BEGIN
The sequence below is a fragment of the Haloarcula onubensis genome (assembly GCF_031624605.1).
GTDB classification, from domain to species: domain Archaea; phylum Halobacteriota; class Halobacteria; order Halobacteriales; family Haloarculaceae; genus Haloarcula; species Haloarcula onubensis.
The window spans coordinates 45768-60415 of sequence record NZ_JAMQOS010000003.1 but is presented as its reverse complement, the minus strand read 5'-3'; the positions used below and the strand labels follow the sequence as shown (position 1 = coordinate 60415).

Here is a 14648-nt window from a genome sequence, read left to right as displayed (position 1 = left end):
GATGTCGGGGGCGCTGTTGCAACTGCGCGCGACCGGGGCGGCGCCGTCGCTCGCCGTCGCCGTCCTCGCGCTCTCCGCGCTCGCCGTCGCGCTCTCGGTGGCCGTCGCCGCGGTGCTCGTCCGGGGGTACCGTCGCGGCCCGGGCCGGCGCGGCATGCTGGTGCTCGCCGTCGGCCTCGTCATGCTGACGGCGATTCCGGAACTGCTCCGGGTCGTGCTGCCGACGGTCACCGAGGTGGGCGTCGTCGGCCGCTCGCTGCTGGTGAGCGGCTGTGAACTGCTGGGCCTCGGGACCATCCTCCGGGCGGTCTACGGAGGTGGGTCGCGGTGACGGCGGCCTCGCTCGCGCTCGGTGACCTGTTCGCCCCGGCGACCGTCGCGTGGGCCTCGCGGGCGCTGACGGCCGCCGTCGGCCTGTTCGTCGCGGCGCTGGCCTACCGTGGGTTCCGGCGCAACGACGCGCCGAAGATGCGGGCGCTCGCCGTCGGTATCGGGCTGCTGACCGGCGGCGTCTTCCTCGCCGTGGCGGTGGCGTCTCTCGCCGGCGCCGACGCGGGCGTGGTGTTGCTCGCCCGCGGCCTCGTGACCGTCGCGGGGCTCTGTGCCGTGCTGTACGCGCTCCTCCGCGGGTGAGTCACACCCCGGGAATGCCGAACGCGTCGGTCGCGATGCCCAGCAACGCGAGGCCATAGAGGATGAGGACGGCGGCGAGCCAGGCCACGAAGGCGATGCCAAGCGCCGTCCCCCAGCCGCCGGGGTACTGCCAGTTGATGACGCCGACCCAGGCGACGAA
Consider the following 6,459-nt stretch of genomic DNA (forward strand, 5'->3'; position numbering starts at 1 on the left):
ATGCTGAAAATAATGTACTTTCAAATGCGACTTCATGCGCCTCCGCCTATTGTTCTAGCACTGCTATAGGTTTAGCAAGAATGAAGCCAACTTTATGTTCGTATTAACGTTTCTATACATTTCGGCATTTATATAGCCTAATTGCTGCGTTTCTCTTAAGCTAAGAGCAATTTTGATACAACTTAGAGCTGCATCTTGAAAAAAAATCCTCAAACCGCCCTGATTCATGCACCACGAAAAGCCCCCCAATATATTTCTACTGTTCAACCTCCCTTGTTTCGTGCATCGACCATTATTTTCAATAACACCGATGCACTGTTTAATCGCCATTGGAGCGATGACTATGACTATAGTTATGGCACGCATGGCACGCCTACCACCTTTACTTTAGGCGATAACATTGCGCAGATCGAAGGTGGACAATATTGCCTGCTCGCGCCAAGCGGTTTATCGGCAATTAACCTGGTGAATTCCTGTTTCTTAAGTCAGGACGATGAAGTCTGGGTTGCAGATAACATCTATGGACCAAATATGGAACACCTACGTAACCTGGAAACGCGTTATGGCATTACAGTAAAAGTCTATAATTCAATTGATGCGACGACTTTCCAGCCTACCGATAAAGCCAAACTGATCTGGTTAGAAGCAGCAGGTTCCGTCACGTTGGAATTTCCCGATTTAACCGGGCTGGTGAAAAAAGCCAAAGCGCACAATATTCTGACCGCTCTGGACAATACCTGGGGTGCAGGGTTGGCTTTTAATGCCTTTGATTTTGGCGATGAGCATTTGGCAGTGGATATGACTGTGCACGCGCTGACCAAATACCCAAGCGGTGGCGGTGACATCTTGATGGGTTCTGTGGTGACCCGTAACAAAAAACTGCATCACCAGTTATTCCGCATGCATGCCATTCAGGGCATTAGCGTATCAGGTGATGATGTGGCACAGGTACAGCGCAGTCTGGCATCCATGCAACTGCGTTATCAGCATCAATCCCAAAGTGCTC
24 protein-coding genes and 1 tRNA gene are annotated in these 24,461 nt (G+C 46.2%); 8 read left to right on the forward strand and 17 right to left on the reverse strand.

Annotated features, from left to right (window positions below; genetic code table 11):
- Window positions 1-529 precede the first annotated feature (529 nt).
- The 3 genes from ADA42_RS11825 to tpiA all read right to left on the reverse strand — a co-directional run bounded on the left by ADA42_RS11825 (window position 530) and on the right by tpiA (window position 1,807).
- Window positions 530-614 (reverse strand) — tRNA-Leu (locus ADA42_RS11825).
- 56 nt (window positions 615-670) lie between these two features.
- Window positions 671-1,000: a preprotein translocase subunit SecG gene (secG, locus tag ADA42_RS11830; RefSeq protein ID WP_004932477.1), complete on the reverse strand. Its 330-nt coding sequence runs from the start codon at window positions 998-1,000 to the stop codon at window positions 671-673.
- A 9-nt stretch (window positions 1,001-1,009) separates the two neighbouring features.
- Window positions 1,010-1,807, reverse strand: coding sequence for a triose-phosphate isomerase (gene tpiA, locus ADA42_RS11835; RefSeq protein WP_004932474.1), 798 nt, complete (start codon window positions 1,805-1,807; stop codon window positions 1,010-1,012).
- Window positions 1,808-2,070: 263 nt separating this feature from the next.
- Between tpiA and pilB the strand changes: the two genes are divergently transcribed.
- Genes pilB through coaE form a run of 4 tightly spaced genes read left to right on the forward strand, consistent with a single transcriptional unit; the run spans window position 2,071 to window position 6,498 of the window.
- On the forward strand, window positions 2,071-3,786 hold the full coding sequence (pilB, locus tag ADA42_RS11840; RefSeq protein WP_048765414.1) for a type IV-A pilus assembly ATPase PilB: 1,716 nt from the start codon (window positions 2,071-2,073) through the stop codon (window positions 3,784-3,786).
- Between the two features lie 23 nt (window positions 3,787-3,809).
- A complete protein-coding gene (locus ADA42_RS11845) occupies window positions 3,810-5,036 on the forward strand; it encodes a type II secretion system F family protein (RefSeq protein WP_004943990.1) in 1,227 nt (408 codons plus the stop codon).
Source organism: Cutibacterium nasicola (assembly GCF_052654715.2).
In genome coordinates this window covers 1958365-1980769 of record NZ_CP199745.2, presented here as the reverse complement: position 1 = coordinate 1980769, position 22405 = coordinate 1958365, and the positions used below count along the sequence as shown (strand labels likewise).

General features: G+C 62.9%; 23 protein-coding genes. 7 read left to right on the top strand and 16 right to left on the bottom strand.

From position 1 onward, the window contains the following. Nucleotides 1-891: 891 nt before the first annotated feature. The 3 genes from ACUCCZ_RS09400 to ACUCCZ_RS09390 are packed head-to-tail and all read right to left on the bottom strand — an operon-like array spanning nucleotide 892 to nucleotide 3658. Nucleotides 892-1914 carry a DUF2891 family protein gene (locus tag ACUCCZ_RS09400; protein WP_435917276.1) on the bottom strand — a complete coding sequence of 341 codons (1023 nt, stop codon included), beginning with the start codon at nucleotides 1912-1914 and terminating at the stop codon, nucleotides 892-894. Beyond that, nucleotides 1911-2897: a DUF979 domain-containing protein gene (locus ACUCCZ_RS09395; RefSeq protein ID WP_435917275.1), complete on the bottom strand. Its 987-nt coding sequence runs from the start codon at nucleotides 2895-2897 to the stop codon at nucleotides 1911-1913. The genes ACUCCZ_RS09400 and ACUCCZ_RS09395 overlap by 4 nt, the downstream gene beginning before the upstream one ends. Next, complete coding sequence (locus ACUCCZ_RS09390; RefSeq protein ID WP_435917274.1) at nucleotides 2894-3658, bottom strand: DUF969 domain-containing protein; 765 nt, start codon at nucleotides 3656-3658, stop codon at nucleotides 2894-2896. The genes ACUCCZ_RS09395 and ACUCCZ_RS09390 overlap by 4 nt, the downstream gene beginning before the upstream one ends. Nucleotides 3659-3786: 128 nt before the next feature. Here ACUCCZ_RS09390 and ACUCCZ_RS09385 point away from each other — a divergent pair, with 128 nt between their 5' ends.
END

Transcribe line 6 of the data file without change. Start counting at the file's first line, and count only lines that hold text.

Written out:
Consider the following 6,459-nt stretch of genomic DNA (forward strand, 5'->3'; position numbering starts at 1 on the left):